Bangladesh’s stock market reeled on the $100 million cyber-theft from the central bank resulting in the resignation of long-serving governor Atiur Rahman, as other South Asia MSCI components Pakistan and Sri Lanka were down 5% and 10%, respectively, through February. Two deputies were also removed for failing to take action after the breach was spotted, as the Finance Minister tried to assign partial blame to the New York Federal Reserve for fund release.
The incident came at a delicate time for the three countries in various stages of IMF adjustment programs, internal political violence, and external terrorism. Foreign investors acknowledge economic stabilization progress and low labor cost competitive advantage, but remain wary of lingering banking sector and governance lapses illustrated by the spectacular heist likely to cap market performance throughout this year.
Bangladesh just exited a Fund arrangement with mixed results, according to its February Article IV report. It cited 6% economic growth on headline inflation at the same number, international reserve buildup to $25 billion for six months imports, and a steady public debt ratio at 40% of GDP. However tax revenue and state bank cleanup lagged, and tensions endure between the main two political leaders aggravated by a war crimes tribunal convicting Islamic party figures of abuses. Infrastructure and regulation are “crippling” and private credit expansion, although in double digits, has slumped from its long-term trend.
Garment exports slowed in fiscal year 2015 with industry restructuring and lower foreign demand, and tax collection is poor even for low-income countries at just over 10% of GDP, leaving a chronic budget gap. The review criticizes weak bank balance sheets and outright scams, with non-performing loans at one-fifth the total.
Executives have been replaced at the worst-performing government institutions, but regulators do not enforce of Basel III standards being phased in or auto and mortgage exposure limits. Banks retain residual holdings in the equity market that were to be severed after the 2012 crash, and lack legal and practical tools for loan recovery. Both industrial and agricultural clients are at further risk from climate change which has already sparked natural disasters, and borrowing for clean energy transfer and land and facility adaptation should be priorities, the IMF advised.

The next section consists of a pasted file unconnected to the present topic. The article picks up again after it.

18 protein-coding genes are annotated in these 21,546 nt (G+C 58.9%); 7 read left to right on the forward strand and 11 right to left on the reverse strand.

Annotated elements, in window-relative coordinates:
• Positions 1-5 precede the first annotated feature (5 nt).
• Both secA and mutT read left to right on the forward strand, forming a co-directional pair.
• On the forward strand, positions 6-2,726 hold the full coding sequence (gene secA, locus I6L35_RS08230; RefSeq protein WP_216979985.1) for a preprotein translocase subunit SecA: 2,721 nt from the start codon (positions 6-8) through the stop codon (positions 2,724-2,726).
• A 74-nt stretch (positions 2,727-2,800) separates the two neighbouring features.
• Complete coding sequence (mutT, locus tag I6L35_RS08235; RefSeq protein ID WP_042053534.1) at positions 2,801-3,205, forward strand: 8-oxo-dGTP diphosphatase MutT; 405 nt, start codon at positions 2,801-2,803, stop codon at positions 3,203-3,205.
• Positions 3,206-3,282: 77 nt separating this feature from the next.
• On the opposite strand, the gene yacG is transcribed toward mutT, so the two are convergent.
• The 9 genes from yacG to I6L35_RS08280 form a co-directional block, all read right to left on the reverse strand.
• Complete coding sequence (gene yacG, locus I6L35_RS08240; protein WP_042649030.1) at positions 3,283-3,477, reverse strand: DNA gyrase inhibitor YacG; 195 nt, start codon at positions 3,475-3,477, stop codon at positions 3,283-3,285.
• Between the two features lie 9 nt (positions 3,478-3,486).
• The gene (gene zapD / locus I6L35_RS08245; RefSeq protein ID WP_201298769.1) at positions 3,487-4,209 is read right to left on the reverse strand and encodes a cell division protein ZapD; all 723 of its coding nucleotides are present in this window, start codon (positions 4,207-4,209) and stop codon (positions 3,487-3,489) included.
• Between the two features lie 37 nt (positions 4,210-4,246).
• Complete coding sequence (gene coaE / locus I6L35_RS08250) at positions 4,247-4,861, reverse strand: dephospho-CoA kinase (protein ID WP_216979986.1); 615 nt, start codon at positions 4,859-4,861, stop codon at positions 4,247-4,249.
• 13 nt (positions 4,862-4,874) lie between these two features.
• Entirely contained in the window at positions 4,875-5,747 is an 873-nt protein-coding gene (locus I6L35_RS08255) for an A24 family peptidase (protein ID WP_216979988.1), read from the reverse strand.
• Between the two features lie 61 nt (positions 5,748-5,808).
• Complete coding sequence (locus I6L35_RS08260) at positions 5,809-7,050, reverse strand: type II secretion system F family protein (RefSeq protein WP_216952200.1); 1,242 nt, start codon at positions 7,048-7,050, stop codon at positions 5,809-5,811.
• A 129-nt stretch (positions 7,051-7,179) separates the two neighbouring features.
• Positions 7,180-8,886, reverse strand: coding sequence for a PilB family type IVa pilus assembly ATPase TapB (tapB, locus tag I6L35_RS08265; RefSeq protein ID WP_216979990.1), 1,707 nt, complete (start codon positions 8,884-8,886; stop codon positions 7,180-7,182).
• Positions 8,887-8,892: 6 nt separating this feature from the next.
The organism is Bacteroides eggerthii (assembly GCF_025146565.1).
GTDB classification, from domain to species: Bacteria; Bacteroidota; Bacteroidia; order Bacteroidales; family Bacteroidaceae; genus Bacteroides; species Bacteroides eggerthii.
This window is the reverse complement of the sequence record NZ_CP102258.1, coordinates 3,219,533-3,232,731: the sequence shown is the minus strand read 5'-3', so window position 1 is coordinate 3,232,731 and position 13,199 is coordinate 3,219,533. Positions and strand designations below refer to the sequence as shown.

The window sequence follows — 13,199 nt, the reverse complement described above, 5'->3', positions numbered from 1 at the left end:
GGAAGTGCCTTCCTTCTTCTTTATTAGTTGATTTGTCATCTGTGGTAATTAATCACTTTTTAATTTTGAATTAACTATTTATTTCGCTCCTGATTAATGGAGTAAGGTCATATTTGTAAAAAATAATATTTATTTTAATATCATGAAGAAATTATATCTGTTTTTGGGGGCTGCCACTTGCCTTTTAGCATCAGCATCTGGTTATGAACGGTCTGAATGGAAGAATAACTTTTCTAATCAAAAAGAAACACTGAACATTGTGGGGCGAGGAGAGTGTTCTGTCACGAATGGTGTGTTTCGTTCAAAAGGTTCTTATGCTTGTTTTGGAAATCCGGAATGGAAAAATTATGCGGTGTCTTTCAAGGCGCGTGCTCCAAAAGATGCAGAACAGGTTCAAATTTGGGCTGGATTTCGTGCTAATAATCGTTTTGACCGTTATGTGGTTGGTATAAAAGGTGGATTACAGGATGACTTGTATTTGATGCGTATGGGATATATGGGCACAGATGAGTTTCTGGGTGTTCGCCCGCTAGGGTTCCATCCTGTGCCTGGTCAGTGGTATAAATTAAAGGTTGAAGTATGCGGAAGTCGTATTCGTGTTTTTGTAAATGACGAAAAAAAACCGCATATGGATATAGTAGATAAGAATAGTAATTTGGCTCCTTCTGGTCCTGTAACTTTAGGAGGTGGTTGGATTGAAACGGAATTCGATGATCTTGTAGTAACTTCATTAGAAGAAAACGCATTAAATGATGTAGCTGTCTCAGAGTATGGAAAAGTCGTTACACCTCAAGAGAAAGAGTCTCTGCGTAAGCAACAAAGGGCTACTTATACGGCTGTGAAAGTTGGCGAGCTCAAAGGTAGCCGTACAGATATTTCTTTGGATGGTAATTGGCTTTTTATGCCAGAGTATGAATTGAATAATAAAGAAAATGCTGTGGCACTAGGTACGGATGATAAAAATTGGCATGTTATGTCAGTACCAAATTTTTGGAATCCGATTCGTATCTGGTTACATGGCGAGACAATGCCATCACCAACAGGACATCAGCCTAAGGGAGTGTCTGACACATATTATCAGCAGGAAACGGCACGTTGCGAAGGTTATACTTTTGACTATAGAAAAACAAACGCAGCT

Pakistan on China road
Pakistan has received $5 billion to date from its Fund program that expires in September, and China outlined $45 billion in power and infrastructure projects under the “One Belt, One Road” scheme in the coming years.
Prime Minister Nawaz Sharif has reduced the severity of daily business and household electricity cuts, although distribution companies continue to operate with heavy losses as state firm customers accumulate arrears. He has given the military freer rein to crack down on terrorism at the same time his party has distanced itself from conservative clerics to promote women’s rights, partially due to daughter Maryam’s influence as a possible successor.
GDP growth is estimated at 4% this fiscal year, and the current account is almost in balance on lower oil import costs. However, foreign direct investment fell by half and remittances increased by only single digits last year, and reserve coverage is precarious at less than four months imports.
In the banking sector, government borrowing continues to crowd out the private sector, with less than 10% of small and mid-size firms with access, according to official surveys. Monetary policy may be too loose after interest rate drops, and the central bank should move to inflation targeting, the IMF recommended. The privatization timetable through stock market sales has also slipped, although state-owned airline, insurance and steel listings are slated by year-end.
Sri Lanka reserves down
Sri Lanka, despite 6% economic growth post-civil war from agricultural exports, reconstruction and tourism and regularly oversubscribed external sovereign bonds has returned to Fund assistance. Foreign reserves are down to $6 billion, barely enough to cover 2016 credit repayment and the current account deficit after the central bank abandoned currency defense and allowed 10% depreciation against the dollar last year. Fitch Ratings just downgraded the country to “B” as the sub-region maintains limited success in repelling attacks on debt and financial system discipline.
Gary N. Kleiman is an emerging markets specialist who runs Kleiman International in Washington, D.C.
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